J Korean Soc Plast Reconstr Surg Search


Arch Plast Surg > Epub ahead of print
Wen, Jusoh, Saad, Halim, Faisham, and Azman: Successful ankle replantation in two cases with different presentations


We report our experience of treating two patients with ankle amputation with different presentations. The first case was a clean-cut sharp amputation. The second case was an avulsion injury following a motor vehicle accident in a patient who arrived 8 hours after the injury. Replantation was successful in both cases. In avulsion injuries, a secondary operation for wound coverage is required at a later stage. With good strategy and a support team, encouraging limb survival outcomes are possible post-replantation.


Lower leg replantation is controversial, due to discouraging previous experiences and improvements in prosthetic limbs. It was previously assumed that the lack of a sensate plantar surface itself is an unfavourable outcome, and that a replanted foot would therefore be of equal value to a prosthetic limb. Reports of infrapopliteal amputations over the years [1] have shown improved success in revascularization, high rates of plantar sensation recovery (if the tibial nerve is repaired) and encouraging outcomes. We describe two cases lower leg amputation with different presentations, with a focus on the initial management and outcomes. The first case was a clean-cut sharp amputation that was managed by revascularization and ankle fusion, and healed with good function. The second case was an avulsion injury following a motor vehicle accident in a patient who arrived 8 hours after the injury, which needed a flap for coverage.


Case 1

A 32-year-old man was assaulted with a sharp sword, resulting in total amputation of the lower extremity at the level of the tibiotalar joint, with clean-cut wound (Fig. 1A). He presented 4 hours after the injury, in a stable hemodynamic condition with no other associated injuries. The patient was immediately transferred to the operating theatre and put under general anaesthesia. Surgery commenced. A two-team approach was taken; one team prepared the stump, and the other, the amputated part. Stabilization of the ankle joint was performed first, using a rush rod inserted from the calcaneum to the tibia bone (Fig. 1B). The blood vessels were then explored, and end-to-end anastomoses were done for the posterior tibial artery, dorsalis pedis artery and its venae comitantes, and the great saphenous vein. Revascularization was completed 6 hours after the injury. The wound edges were approximated, except for the lateral part, which was under some tension and was therefore left to heal secondarily. The patient’s intraoperative course was uneventful. He was managed in the intensive care unit for 4 days following replantation. The wound edges healed well, with a dressing only. No complications occurred, and no secondary procedures were needed; as such, the patient showed a good short-term outcome. The replanted foot was viable when the patient was discharged at day 35 postoperatively (Fig. 1C and D). However, this patient was lost to further follow-up, preventing us from assessing his mid- to long-term outcomes.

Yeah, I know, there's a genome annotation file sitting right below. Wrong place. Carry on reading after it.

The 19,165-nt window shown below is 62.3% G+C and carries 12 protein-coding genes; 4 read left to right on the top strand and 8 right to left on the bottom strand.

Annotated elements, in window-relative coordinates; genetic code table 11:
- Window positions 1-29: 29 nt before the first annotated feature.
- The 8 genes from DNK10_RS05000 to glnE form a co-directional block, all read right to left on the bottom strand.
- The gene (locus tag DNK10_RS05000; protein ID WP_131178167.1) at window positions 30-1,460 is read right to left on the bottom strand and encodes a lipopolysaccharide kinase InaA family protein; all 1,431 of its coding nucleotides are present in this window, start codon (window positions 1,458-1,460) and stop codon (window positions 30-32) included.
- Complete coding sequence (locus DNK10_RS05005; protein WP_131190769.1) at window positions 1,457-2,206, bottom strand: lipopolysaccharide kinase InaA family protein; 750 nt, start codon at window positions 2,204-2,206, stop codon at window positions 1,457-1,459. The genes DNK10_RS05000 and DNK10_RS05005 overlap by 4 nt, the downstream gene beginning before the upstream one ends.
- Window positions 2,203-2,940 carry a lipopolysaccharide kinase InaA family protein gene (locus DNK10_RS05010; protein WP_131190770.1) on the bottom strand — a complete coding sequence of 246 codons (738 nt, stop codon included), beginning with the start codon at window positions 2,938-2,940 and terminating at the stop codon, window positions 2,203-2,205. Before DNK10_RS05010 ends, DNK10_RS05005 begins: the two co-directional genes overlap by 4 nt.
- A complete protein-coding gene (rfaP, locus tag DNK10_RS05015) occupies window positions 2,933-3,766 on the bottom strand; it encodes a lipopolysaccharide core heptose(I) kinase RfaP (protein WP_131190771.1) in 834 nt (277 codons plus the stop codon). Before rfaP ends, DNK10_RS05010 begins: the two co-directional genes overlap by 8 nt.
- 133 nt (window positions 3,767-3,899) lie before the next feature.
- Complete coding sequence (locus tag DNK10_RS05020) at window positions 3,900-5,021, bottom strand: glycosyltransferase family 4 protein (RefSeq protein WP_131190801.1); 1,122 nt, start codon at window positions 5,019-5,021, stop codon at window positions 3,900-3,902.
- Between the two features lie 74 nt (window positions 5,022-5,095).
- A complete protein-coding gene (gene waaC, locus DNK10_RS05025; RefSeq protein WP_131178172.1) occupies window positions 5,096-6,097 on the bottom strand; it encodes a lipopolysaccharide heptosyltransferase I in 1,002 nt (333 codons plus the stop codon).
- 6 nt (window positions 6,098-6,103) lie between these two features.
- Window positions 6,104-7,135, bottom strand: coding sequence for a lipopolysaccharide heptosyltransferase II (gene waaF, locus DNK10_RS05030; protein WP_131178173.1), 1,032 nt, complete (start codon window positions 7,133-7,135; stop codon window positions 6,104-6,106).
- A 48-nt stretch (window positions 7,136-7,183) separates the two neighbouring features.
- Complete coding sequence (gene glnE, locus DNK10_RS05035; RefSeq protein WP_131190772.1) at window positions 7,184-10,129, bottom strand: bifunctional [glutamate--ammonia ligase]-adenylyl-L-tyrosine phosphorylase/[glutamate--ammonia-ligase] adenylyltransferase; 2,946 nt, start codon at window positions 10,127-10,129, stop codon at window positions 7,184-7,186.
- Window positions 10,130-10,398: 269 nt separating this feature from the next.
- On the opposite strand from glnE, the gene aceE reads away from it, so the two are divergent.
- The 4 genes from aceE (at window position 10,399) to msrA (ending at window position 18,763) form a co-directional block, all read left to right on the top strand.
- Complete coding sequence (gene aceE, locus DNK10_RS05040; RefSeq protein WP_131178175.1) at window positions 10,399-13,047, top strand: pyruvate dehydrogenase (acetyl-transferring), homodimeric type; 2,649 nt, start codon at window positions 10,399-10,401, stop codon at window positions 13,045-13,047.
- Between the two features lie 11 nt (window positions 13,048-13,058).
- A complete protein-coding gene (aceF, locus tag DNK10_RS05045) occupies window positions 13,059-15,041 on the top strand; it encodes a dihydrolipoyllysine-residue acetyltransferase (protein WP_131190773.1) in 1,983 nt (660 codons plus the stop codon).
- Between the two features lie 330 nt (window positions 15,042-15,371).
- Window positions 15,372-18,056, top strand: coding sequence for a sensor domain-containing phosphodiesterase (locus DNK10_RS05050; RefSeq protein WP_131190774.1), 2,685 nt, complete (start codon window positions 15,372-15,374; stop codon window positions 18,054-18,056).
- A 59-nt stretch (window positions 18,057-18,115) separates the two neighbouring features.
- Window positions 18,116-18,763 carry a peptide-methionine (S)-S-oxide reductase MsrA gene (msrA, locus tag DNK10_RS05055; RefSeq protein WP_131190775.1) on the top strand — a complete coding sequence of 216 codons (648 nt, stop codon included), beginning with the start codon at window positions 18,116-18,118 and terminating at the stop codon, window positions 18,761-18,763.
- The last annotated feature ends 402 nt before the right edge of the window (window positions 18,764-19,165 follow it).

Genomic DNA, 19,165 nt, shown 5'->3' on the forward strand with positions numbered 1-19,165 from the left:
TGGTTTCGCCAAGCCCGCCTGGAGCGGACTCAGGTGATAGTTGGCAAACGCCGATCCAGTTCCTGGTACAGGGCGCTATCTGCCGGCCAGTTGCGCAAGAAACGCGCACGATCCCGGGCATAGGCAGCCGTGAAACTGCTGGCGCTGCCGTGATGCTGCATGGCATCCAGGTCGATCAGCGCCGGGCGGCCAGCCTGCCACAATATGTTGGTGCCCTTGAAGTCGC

Case 2

A 17-year-old boy was involved in a high-impact motor vehicle accident. His right foot was amputated at the level of the tibiotalar joint. The emergency dispatch team wrapped the amputated part of the foot in saline-soaked gauze and kept it in a cooled ice box. A plain radiograph also revealed a distal-third tibia/fibula fracture. The patient was referred to our hospital due to the availability of microsurgery and reconstructive surgery services.
The patient arrived at Hospital Universiti Sains Malaysia 8 hours after the trauma due to the time taken by interstate travel. the time from arrival at the casualty department to the start of surgery was 35 minutes. A similar two-team approach was taken. The wound edge for each respective part was cleaned and debrided. The bone was shortened by a total of 3 cm, and explored for viable vessels. For stabilisation, two rush rods were inserted from the calcaneum to the tibia. Microsurgery commenced, with the posterior tibial artery anastomosed first, followed by its vena comitans. Next, the anterior tibial artery (Fig. 2A and B), with its accompanying vena comitans, and the great saphenous vein were repaired. The tibial nerve (Fig. 2A and B) was then coapted. The ischemic time was 10 hours, ending at the time of the first artery repair.
Group repair of the extensor halluces longus and digitorum of the tendon was done to maintain clearance of the toes, and the flexor halluces longus and digitorum also were repaired for functional purposes. The skin was then closed with minimal tension. An external fixator was finally applied to reinforce the strength and rigidity of the bone (Fig. 2C).